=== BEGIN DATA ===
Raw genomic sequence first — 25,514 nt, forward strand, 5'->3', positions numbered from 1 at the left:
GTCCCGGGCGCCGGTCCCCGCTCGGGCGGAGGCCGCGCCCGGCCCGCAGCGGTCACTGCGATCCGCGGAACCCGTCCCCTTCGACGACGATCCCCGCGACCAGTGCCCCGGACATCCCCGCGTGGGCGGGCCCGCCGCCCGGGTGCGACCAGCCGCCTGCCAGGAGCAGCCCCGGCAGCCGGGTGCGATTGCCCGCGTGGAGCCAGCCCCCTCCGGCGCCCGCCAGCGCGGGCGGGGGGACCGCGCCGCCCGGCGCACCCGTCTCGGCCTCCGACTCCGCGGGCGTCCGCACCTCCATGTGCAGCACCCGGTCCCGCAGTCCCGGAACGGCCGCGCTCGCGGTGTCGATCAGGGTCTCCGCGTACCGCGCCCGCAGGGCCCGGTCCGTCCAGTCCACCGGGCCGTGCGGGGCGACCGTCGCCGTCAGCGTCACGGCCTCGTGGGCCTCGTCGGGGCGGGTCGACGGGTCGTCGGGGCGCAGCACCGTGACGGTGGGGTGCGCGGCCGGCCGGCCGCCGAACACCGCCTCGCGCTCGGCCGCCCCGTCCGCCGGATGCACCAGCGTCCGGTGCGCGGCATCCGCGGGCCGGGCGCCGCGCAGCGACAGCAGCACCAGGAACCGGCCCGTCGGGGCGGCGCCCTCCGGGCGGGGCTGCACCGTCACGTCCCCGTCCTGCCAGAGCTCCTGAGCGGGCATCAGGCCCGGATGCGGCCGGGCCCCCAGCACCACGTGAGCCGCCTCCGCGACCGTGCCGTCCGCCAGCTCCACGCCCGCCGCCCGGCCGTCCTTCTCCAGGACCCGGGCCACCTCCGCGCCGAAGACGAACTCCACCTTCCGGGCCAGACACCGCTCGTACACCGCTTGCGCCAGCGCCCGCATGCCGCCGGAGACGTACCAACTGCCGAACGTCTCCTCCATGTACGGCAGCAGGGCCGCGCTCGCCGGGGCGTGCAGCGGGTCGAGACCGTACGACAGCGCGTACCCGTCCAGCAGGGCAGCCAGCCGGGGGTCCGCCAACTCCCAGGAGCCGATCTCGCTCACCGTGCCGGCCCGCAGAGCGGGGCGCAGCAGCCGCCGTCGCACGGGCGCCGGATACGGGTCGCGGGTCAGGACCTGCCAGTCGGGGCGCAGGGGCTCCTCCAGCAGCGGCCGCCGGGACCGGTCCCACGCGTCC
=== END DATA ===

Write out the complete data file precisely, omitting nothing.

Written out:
Raw genomic sequence first — 25,514 nt, forward strand, 5'->3', positions numbered from 1 at the left:
GTCCCGGGCGCCGGTCCCCGCTCGGGCGGAGGCCGCGCCCGGCCCGCAGCGGTCACTGCGATCCGCGGAACCCGTCCCCTTCGACGACGATCCCCGCGACCAGTGCCCCGGACATCCCCGCGTGGGCGGGCCCGCCGCCCGGGTGCGACCAGCCGCCTGCCAGGAGCAGCCCCGGCAGCCGGGTGCGATTGCCCGCGTGGAGCCAGCCCCCTCCGGCGCCCGCCAGCGCGGGCGGGGGGACCGCGCCGCCCGGCGCACCCGTCTCGGCCTCCGACTCCGCGGGCGTCCGCACCTCCATGTGCAGCACCCGGTCCCGCAGTCCCGGAACGGCCGCGCTCGCGGTGTCGATCAGGGTCTCCGCGTACCGCGCCCGCAGGGCCCGGTCCGTCCAGTCCACCGGGCCGTGCGGGGCGACCGTCGCCGTCAGCGTCACGGCCTCGTGGGCCTCGTCGGGGCGGGTCGACGGGTCGTCGGGGCGCAGCACCGTGACGGTGGGGTGCGCGGCCGGCCGGCCGCCGAACACCGCCTCGCGCTCGGCCGCCCCGTCCGCCGGATGCACCAGCGTCCGGTGCGCGGCATCCGCGGGCCGGGCGCCGCGCAGCGACAGCAGCACCAGGAACCGGCCCGTCGGGGCGGCGCCCTCCGGGCGGGGCTGCACCGTCACGTCCCCGTCCTGCCAGAGCTCCTGAGCGGGCATCAGGCCCGGATGCGGCCGGGCCCCCAGCACCACGTGAGCCGCCTCCGCGACCGTGCCGTCCGCCAGCTCCACGCCCGCCGCCCGGCCGTCCTTCTCCAGGACCCGGGCCACCTCCGCGCCGAAGACGAACTCCACCTTCCGGGCCAGACACCGCTCGTACACCGCTTGCGCCAGCGCCCGCATGCCGCCGGAGACGTACCAACTGCCGAACGTCTCCTCCATGTACGGCAGCAGGGCCGCGCTCGCCGGGGCGTGCAGCGGGTCGAGACCGTACGACAGCGCGTACCCGTCCAGCAGGGCAGCCAGCCGGGGGTCCGCCAACTCCCAGGAGCCGATCTCGCTCACCGTGCCGGCCCGCAGAGCGGGGCGCAGCAGCCGCCGTCGCACGGGCGCCGGATACGGGTCGCGGGTCAGGACCTGCCAGTCGGGGCGCAGGGGCTCCTCCAGCAGCGGCCGCCGGGACCGGTCCCACGCGTCC